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Even so, Friday's shooting generated unease even before yesterday's revelation. ...


July 24, 2005
Mistake puts gun policy in doubt
Maurice Chittenden
http://www.timesonline.co.uk/printFriendly/0,,1-523-1706244,00.html
...
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Scotland Yard insisted at first yesterday that it was not a case of mistaken identity because the dead man had been seen leaving an address in south London where police had been carrying out surveillance.
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A Yard spokesman said yesterday morning: "The man who was shot was under police observation. He had emerged from a house that itself was under observation in connection to the bombing incidents.
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"He was followed by surveillance officers to the station. His clothing and his behaviour at the station added to their suspicions.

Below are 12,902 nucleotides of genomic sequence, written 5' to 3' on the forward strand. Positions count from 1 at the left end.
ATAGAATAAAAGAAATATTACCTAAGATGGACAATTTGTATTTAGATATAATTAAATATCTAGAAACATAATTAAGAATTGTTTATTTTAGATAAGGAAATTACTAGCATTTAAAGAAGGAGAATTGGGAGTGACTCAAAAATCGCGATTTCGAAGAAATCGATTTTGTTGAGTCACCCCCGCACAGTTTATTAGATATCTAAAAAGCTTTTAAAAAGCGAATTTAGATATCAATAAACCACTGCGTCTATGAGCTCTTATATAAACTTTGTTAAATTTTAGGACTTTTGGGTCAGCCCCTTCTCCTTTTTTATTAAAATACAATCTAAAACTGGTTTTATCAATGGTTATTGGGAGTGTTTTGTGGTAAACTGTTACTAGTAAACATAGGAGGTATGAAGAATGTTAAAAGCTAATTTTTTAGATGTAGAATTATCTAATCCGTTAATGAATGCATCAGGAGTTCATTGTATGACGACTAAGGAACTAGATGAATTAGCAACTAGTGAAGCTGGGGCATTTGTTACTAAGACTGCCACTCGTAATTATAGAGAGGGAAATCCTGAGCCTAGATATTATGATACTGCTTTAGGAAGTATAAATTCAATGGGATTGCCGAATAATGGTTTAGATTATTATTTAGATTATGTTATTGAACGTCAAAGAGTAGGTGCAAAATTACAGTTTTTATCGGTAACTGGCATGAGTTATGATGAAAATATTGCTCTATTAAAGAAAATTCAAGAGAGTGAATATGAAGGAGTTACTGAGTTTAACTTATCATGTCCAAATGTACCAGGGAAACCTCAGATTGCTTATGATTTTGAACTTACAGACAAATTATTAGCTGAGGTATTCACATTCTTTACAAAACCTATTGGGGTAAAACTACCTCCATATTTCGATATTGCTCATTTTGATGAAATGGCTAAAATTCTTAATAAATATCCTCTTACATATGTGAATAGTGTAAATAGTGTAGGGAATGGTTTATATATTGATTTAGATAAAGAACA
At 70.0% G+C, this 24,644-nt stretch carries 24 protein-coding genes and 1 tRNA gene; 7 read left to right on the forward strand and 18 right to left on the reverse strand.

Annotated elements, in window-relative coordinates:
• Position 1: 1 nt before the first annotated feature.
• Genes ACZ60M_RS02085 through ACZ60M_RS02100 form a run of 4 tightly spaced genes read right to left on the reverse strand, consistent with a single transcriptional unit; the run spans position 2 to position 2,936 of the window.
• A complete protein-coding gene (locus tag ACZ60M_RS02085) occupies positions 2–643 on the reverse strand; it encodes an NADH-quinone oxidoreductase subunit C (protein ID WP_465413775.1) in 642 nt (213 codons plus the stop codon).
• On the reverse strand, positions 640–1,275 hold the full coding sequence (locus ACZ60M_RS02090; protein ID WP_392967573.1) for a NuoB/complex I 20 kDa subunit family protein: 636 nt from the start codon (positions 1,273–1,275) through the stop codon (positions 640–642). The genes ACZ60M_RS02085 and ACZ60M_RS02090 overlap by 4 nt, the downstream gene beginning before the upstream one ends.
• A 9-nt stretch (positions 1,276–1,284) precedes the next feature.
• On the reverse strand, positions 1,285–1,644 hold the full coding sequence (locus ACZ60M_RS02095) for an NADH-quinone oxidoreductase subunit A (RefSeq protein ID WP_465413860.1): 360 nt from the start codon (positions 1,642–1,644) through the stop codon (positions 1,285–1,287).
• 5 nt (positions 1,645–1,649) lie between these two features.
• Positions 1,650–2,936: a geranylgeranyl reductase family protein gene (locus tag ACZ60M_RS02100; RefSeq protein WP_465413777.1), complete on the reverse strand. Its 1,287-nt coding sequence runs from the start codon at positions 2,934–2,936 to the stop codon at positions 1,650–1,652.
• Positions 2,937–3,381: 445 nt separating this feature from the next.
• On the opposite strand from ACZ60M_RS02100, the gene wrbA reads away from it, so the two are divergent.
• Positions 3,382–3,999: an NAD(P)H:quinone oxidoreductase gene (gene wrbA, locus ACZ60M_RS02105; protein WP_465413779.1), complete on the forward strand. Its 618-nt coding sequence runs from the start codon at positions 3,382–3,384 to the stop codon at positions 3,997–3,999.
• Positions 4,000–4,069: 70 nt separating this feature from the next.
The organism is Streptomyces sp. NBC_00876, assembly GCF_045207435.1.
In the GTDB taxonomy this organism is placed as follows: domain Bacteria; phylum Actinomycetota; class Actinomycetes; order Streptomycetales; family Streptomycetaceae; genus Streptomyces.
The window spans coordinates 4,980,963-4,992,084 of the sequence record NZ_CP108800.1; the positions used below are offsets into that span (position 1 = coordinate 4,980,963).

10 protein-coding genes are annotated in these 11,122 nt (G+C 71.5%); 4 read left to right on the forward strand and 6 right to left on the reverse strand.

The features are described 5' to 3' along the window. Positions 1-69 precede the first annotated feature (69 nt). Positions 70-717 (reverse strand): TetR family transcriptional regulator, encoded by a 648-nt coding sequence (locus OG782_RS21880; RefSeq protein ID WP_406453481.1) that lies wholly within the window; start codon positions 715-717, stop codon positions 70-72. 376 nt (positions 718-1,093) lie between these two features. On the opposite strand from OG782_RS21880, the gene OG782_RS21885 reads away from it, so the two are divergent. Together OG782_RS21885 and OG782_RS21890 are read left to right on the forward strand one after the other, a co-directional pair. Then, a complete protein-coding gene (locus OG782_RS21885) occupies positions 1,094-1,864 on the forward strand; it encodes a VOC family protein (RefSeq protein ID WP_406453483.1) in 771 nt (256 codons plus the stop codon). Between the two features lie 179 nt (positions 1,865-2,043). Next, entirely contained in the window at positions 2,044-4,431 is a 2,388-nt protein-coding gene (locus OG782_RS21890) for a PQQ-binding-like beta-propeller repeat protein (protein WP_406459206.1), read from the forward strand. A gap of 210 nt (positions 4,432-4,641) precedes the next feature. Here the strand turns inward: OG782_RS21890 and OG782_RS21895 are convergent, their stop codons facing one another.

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"The investigation into the circumstances of the death is being pursued and is subject to scrutiny through the IPCC."
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Sir Ian Blair, the Metropolitan police commissioner, was all smiles when he met a television camera crew. "The Met is playing out of its socks. I am very pleased with what is happening,” he said.
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By late afternoon the awful truth had dawned. Not only was the dead man not a bomber; he was believed to be a Brazilian.
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Whether by coincidence or to provide a smokescreen, newspapers were tipped off about an impending raid on a house in Scotia Road, Tulse Hill, south London. Police fired teargas into the house and moved dozens of people from the area in a show of force.
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An hour later, just before 5pm, Scotland Yard released a statement saying the dead man had no connection with the terrorist investigation.
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...


July 25, 2005
Oops, sorry, won't do. We can't just shrug our shoulders over this shooting
Tim Hames
http://www.timesonline.co.uk/printFriendly/0,,1-1054-1707225,00.html